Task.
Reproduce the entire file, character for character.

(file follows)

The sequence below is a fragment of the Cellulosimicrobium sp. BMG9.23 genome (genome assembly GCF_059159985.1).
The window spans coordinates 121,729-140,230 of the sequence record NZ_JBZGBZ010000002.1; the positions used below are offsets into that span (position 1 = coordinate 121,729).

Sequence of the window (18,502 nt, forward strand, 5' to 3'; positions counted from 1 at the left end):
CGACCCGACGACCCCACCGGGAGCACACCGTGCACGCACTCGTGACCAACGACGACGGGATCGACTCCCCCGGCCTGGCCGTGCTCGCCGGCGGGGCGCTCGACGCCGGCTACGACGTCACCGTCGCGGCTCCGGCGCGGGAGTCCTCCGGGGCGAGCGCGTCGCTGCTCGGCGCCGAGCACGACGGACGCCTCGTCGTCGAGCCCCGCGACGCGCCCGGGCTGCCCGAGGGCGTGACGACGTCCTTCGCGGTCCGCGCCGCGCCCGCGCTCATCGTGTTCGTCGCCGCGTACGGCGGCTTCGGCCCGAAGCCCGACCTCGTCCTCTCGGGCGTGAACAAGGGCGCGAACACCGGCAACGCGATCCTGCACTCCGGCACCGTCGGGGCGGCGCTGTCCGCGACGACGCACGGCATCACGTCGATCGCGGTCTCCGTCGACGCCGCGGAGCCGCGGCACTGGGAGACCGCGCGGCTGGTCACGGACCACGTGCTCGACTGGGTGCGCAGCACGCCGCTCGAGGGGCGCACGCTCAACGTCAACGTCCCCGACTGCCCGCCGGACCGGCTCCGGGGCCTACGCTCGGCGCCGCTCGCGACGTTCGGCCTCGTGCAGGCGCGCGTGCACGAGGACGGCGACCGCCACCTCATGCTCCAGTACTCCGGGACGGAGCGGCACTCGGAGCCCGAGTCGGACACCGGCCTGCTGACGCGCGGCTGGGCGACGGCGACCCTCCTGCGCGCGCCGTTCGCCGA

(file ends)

The sequence below is a fragment of the Cellulosimicrobium sp. BMG9.23 genome (genome assembly GCF_059159985.1).
The window spans coordinates 121,729-140,230 of the sequence record NZ_JBZGBZ010000002.1; the positions used below are offsets into that span (position 1 = coordinate 121,729).

Sequence of the window (18,502 nt, forward strand, 5' to 3'; positions counted from 1 at the left end):
CGACCCGACGACCCCACCGGGAGCACACCGTGCACGCACTCGTGACCAACGACGACGGGATCGACTCCCCCGGCCTGGCCGTGCTCGCCGGCGGGGCGCTCGACGCCGGCTACGACGTCACCGTCGCGGCTCCGGCGCGGGAGTCCTCCGGGGCGAGCGCGTCGCTGCTCGGCGCCGAGCACGACGGACGCCTCGTCGTCGAGCCCCGCGACGCGCCCGGGCTGCCCGAGGGCGTGACGACGTCCTTCGCGGTCCGCGCCGCGCCCGCGCTCATCGTGTTCGTCGCCGCGTACGGCGGCTTCGGCCCGAAGCCCGACCTCGTCCTCTCGGGCGTGAACAAGGGCGCGAACACCGGCAACGCGATCCTGCACTCCGGCACCGTCGGGGCGGCGCTGTCCGCGACGACGCACGGCATCACGTCGATCGCGGTCTCCGTCGACGCCGCGGAGCCGCGGCACTGGGAGACCGCGCGGCTGGTCACGGACCACGTGCTCGACTGGGTGCGCAGCACGCCGCTCGAGGGGCGCACGCTCAACGTCAACGTCCCCGACTGCCCGCCGGACCGGCTCCGGGGCCTACGCTCGGCGCCGCTCGCGACGTTCGGCCTCGTGCAGGCGCGCGTGCACGAGGACGGCGACCGCCACCTCATGCTCCAGTACTCCGGGACGGAGCGGCACTCGGAGCCCGAGTCGGACACCGGCCTGCTGACGCGCGGCTGGGCGACGGCGACCCTCCTGCGCGCGCCGTTCGCCGA